Government proposes mandatory re-registration of opposition party members

Government proposes mandatory re-registration of opposition party members
March 23 17:49 2016

A ruling party MP has proposed changes to the Political Parties Act to make it compulsory for members of political parties to resubmit membership forms with fingerprints.

MP Ibrahim Didi submitted the government-sponsored legislation to the parliament on Tuesday amidst an ongoing court battle over the Elections Commission’s plans to de-register tens of thousands of members from opposition parties.

The main opposition Maldivian Democratic Party had contested the EC’s declaration in June last year that that all political party membership forms without fingerprints were invalid. The MDP, the first and largest political party in the country, would have lost nearly half of its members if they failed to fill new forms by December 31.

But the High Court on February 1 issued a stay order halting the EC’s mass de-registration process, pending the outcome of a case lodged at the civil court by the MDP, the Dhivehi Rayyithunge Party, and the religious conservative Adhaalath Party.

The parties are arguing that the requirement for fingerprints cannot be applied retroactively. All three parties were formed in 2005, while the new condition was first introduced in a regulation in 2010, and later by law in the 2013 Political Parties Act.

The amendments submitted yesterday by the ruling Progressive Party of Maldives MP for Feydhoo states that political party members who had registered without submitting fingerprints must do within a month after the changes to the political party law are ratified.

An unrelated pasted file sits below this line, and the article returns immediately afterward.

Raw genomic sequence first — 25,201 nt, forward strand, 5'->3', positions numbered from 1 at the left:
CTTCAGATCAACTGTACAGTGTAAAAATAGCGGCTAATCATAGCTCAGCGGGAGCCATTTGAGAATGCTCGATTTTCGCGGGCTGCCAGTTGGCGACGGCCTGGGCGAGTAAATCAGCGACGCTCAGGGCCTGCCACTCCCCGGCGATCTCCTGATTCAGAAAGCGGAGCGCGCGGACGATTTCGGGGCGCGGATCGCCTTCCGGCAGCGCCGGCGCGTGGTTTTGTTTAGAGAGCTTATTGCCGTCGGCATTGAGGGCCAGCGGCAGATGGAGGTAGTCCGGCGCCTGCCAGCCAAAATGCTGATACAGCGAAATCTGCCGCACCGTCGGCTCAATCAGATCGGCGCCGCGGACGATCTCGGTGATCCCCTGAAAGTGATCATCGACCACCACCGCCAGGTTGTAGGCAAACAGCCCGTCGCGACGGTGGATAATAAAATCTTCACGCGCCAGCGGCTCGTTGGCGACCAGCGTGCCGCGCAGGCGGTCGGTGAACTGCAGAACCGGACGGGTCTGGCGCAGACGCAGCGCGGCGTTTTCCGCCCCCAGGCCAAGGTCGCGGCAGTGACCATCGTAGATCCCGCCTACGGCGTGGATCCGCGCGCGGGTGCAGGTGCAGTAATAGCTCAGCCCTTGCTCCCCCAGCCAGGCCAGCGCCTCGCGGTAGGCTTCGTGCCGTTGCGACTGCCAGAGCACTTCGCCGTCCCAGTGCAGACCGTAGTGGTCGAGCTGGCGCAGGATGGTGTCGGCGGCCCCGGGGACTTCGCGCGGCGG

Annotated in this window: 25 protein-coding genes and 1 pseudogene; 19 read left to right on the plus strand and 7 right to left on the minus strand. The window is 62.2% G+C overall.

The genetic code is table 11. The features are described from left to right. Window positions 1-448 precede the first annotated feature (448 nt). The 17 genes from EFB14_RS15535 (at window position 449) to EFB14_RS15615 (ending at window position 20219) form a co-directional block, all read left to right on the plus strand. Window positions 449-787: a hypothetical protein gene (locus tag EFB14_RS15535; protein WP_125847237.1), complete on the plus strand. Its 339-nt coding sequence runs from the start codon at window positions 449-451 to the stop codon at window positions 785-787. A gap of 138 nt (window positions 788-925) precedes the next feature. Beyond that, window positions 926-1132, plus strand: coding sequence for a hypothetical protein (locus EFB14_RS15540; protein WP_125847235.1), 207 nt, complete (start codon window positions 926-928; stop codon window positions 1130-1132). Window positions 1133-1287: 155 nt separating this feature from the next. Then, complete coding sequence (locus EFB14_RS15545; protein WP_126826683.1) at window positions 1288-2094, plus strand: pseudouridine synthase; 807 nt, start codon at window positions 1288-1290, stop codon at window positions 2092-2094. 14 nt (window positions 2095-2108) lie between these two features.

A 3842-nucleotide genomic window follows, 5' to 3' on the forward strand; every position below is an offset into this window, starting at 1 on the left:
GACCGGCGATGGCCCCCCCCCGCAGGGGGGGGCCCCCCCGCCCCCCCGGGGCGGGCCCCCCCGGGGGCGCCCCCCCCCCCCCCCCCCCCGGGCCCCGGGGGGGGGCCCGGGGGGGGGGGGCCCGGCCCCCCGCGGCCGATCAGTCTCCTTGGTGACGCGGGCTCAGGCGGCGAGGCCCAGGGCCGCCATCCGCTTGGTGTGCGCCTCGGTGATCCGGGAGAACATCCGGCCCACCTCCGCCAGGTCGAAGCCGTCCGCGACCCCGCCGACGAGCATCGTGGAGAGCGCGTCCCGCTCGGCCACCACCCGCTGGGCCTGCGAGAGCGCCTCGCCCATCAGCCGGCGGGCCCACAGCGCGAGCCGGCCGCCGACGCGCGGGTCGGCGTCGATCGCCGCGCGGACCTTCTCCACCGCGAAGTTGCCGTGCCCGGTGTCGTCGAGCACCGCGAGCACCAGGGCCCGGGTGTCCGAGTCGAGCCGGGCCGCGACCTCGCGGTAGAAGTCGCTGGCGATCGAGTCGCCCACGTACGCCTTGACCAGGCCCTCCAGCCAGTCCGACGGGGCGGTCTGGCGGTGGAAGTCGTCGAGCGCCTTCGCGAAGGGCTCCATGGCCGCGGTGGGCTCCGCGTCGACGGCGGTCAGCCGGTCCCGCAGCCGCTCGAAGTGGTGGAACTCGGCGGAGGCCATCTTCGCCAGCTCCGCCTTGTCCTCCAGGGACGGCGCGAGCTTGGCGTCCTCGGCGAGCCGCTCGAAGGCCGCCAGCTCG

Members who fail to do so would be removed from the party’s official registry at the EC.

The condition does not apply to the ruling PPM as it was formed in late 2011 when fingerprints were required on membership forms.

Didi’s amendment is likely to pass as the PPM and coalition partner Maldives Development Alliance control a comfortable majority in the 85-member People’s Majlis.

Speaking to The Maldives Independent today, MDP spokesperson Imthiyaz Fahmy called the proposed changes “absurd” and accused the government of trying to reduce the MDP’s membership in a bid to limit state funding.

The size of a party’s membership determines the amount of funding it would receive from the state budget. Some 10,000 members are required to be eligible for state funding.

“You cannot make laws like that, in a way that makes something done under a previous law null. If such a law is passed, MDP itself could be become a defunct party, because even the founders, the creators of the party wouldn’t be members,” Imthiyaz said.

The MDP had expended a lot effort, time and money to reach more than 48,000 members, he added.

“You cannot place an additional burden on citizens for something done under a previous law,” the MP for Maafanu North contended.

Attorney General Mohamed Anil had also reportedly advised the EC that it cannot de-register members as the Political Parties Act does not state that its provisions will apply to members who joined before the law came into force.

The PPM, which emerged as a splinter faction from the DRP, now has 36,232 members. The ruling party would become the largest party in the country if the MDP loses half of its members.

The Adhaalath Party meanwhile has 9,009 members, but has submitted an additional 1,000 forms in early November.

While the DRP was required to re-register 10,000 members, the Adhaalath Party and the Jumhooree Party were to re-register 2,866 members and 2,764 members, respectively.